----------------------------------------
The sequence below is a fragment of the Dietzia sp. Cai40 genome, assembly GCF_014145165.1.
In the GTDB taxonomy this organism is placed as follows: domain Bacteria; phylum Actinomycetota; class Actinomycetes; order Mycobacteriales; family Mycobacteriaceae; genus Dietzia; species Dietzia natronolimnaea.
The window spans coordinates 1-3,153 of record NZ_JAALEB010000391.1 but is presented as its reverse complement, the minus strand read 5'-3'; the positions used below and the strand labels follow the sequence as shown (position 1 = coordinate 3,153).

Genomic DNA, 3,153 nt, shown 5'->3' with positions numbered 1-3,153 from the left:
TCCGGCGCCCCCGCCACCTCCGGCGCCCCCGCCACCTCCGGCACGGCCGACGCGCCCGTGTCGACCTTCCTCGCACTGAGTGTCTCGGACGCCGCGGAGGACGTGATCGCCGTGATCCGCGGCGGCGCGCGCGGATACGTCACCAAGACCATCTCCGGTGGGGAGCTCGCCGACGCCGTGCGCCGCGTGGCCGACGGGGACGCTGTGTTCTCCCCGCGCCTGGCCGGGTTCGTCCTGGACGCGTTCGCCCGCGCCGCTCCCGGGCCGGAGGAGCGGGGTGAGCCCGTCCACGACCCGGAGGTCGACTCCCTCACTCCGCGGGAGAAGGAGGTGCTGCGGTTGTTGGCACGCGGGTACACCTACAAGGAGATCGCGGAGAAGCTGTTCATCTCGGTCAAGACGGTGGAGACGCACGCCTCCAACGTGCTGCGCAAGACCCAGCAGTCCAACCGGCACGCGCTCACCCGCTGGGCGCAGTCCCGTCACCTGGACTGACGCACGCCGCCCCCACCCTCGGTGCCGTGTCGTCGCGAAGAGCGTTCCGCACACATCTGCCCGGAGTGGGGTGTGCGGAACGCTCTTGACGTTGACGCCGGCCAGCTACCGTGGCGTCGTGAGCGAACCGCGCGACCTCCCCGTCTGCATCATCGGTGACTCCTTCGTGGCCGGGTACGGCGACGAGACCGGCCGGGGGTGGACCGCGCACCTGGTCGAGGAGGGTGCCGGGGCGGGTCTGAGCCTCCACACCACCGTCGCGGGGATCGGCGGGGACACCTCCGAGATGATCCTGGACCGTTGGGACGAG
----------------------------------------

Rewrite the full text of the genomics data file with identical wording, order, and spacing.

The sequence below is a fragment of the Dietzia sp. Cai40 genome, assembly GCF_014145165.1.
In the GTDB taxonomy this organism is placed as follows: domain Bacteria; phylum Actinomycetota; class Actinomycetes; order Mycobacteriales; family Mycobacteriaceae; genus Dietzia; species Dietzia natronolimnaea.
The window spans coordinates 1-3,153 of record NZ_JAALEB010000391.1 but is presented as its reverse complement, the minus strand read 5'-3'; the positions used below and the strand labels follow the sequence as shown (position 1 = coordinate 3,153).

Genomic DNA, 3,153 nt, shown 5'->3' with positions numbered 1-3,153 from the left:
TCCGGCGCCCCCGCCACCTCCGGCGCCCCCGCCACCTCCGGCACGGCCGACGCGCCCGTGTCGACCTTCCTCGCACTGAGTGTCTCGGACGCCGCGGAGGACGTGATCGCCGTGATCCGCGGCGGCGCGCGCGGATACGTCACCAAGACCATCTCCGGTGGGGAGCTCGCCGACGCCGTGCGCCGCGTGGCCGACGGGGACGCTGTGTTCTCCCCGCGCCTGGCCGGGTTCGTCCTGGACGCGTTCGCCCGCGCCGCTCCCGGGCCGGAGGAGCGGGGTGAGCCCGTCCACGACCCGGAGGTCGACTCCCTCACTCCGCGGGAGAAGGAGGTGCTGCGGTTGTTGGCACGCGGGTACACCTACAAGGAGATCGCGGAGAAGCTGTTCATCTCGGTCAAGACGGTGGAGACGCACGCCTCCAACGTGCTGCGCAAGACCCAGCAGTCCAACCGGCACGCGCTCACCCGCTGGGCGCAGTCCCGTCACCTGGACTGACGCACGCCGCCCCCACCCTCGGTGCCGTGTCGTCGCGAAGAGCGTTCCGCACACATCTGCCCGGAGTGGGGTGTGCGGAACGCTCTTGACGTTGACGCCGGCCAGCTACCGTGGCGTCGTGAGCGAACCGCGCGACCTCCCCGTCTGCATCATCGGTGACTCCTTCGTGGCCGGGTACGGCGACGAGACCGGCCGGGGGTGGACCGCGCACCTGGTCGAGGAGGGTGCCGGGGCGGGTCTGAGCCTCCACACCACCGTCGCGGGGATCGGCGGGGACACCTCCGAGATGATCCTGGACCGTTGGGACGAG